Archaeology awareness playing cards

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Sample of the cards.

The archaeology awareness playing cards are a set of playing cards developed by the United States Department of Defense designed to educate members of the United States military serving in Iraq and Afghanistan about the importance of respecting ancient monuments, to try to preserve the Iraqi and Afghan national cultural heritage. The goal of the publication of the cards was two-fold according to Fort Drum archaeologist Laurie Rush - to prevent unnecessary damage to ancient sites and to stem the illegal trade of artifacts in Iraq. The military has long recognized that educational playing cards are a good way to capitalize on the time soldiers spend waiting for orders.

They were devised following the success of the most-wanted Iraqi playing cards (officially called "personality identification playing cards") that were used in the 2003 invasion of Iraq to help members of the U.S. military identify wanted personnel from the Baathist regime. Approximately 40,000 sets of the cards were issued to U.S. forces. In the archaeology deck, each suit has a theme: diamonds for artifacts, spades for digs, hearts for "winning hearts and minds," and clubs for heritage preservation.[1]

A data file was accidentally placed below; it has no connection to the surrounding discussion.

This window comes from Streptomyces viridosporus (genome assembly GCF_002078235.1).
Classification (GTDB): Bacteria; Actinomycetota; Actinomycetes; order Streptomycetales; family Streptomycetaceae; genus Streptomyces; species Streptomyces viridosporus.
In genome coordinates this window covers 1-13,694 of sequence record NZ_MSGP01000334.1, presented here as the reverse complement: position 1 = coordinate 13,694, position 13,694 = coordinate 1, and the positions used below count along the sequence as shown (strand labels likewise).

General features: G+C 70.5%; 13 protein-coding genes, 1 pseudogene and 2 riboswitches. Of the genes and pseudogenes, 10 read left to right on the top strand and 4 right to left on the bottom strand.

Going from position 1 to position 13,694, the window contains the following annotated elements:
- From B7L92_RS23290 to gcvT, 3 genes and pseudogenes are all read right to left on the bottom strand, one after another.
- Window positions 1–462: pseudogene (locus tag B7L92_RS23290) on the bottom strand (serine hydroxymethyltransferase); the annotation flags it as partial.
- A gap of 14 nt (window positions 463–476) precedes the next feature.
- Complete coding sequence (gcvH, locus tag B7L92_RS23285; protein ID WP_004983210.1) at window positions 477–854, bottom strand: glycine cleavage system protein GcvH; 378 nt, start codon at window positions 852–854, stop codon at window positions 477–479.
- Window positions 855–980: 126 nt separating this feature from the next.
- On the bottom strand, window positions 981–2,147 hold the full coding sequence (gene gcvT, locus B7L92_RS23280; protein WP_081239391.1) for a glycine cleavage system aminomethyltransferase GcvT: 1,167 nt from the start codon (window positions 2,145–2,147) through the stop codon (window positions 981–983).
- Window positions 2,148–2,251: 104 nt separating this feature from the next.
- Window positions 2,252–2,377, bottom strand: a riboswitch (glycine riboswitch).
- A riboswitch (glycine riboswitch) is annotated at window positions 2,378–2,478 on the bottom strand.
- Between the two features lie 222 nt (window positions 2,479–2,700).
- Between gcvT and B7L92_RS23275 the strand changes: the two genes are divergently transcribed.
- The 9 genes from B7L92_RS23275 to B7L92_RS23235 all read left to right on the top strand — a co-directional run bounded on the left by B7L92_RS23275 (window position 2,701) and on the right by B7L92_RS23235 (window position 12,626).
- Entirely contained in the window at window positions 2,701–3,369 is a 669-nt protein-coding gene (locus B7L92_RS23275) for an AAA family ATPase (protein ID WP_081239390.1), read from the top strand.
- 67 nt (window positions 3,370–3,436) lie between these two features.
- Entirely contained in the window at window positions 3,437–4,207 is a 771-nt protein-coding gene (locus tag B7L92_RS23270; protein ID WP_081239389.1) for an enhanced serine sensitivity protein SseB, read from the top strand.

About the cards[edit]

Spades[edit]

  • Ace ♠: "Ancient walls of mud brick are easily damaged."
  • King ♠: "Many DoD sites in the US have protected archaeological sites. Learn more about your home installation." Lewisburg Furnace, Fort Drum, New York, United States of America.
  • Queen ♠: "Use a monitor when digging in archaeologically sensitive areas."
  • Jack ♠: "Stop digging if you find artifacts or features."
  • Ten ♠: "Heavy excavation equipment can do great harm to archaeological sites. Be aware and prepare to stop."
  • Nine ♠: "Helicopter rotor wash can damage archaeological sites. Avoid where possible."
  • Eight ♠: "Every DoD installation has a cultural resources manager. Call yours with questions about archaeology, history, or culture."